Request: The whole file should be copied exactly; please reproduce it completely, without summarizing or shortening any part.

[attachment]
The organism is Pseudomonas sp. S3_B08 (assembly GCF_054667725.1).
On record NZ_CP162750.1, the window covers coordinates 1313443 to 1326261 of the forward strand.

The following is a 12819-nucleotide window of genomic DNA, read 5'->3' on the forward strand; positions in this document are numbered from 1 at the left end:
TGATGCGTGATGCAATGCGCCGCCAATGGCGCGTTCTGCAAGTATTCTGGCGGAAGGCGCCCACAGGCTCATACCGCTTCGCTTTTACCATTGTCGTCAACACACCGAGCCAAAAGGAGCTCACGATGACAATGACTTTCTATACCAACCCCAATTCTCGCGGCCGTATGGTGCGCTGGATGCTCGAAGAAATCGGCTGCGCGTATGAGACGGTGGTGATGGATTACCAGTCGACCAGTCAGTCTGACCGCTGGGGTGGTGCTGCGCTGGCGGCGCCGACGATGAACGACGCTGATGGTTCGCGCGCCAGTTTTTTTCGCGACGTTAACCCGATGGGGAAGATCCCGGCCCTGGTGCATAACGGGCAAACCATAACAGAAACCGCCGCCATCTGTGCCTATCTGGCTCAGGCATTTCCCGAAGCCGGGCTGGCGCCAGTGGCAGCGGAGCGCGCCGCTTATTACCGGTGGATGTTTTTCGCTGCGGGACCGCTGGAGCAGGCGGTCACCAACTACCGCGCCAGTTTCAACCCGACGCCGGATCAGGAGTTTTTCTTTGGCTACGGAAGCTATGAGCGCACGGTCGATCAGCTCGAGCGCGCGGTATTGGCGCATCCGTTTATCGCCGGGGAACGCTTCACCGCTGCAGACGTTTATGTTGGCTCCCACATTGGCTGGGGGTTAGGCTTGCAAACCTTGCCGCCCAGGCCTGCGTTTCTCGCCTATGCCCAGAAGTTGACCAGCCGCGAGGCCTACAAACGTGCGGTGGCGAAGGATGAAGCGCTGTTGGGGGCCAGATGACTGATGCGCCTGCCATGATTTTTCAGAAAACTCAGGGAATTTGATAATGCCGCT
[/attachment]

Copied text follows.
The organism is Pseudomonas sp. S3_B08 (assembly GCF_054667725.1).
On record NZ_CP162750.1, the window covers coordinates 1313443 to 1326261 of the forward strand.

The following is a 12819-nucleotide window of genomic DNA, read 5'->3' on the forward strand; positions in this document are numbered from 1 at the left end:
TGATGCGTGATGCAATGCGCCGCCAATGGCGCGTTCTGCAAGTATTCTGGCGGAAGGCGCCCACAGGCTCATACCGCTTCGCTTTTACCATTGTCGTCAACACACCGAGCCAAAAGGAGCTCACGATGACAATGACTTTCTATACCAACCCCAATTCTCGCGGCCGTATGGTGCGCTGGATGCTCGAAGAAATCGGCTGCGCGTATGAGACGGTGGTGATGGATTACCAGTCGACCAGTCAGTCTGACCGCTGGGGTGGTGCTGCGCTGGCGGCGCCGACGATGAACGACGCTGATGGTTCGCGCGCCAGTTTTTTTCGCGACGTTAACCCGATGGGGAAGATCCCGGCCCTGGTGCATAACGGGCAAACCATAACAGAAACCGCCGCCATCTGTGCCTATCTGGCTCAGGCATTTCCCGAAGCCGGGCTGGCGCCAGTGGCAGCGGAGCGCGCCGCTTATTACCGGTGGATGTTTTTCGCTGCGGGACCGCTGGAGCAGGCGGTCACCAACTACCGCGCCAGTTTCAACCCGACGCCGGATCAGGAGTTTTTCTTTGGCTACGGAAGCTATGAGCGCACGGTCGATCAGCTCGAGCGCGCGGTATTGGCGCATCCGTTTATCGCCGGGGAACGCTTCACCGCTGCAGACGTTTATGTTGGCTCCCACATTGGCTGGGGGTTAGGCTTGCAAACCTTGCCGCCCAGGCCTGCGTTTCTCGCCTATGCCCAGAAGTTGACCAGCCGCGAGGCCTACAAACGTGCGGTGGCGAAGGATGAAGCGCTGTTGGGGGCCAGATGACTGATGCGCCTGCCATGATTTTTCAGAAAACTCAGGGAATTTGATAATGCCGCT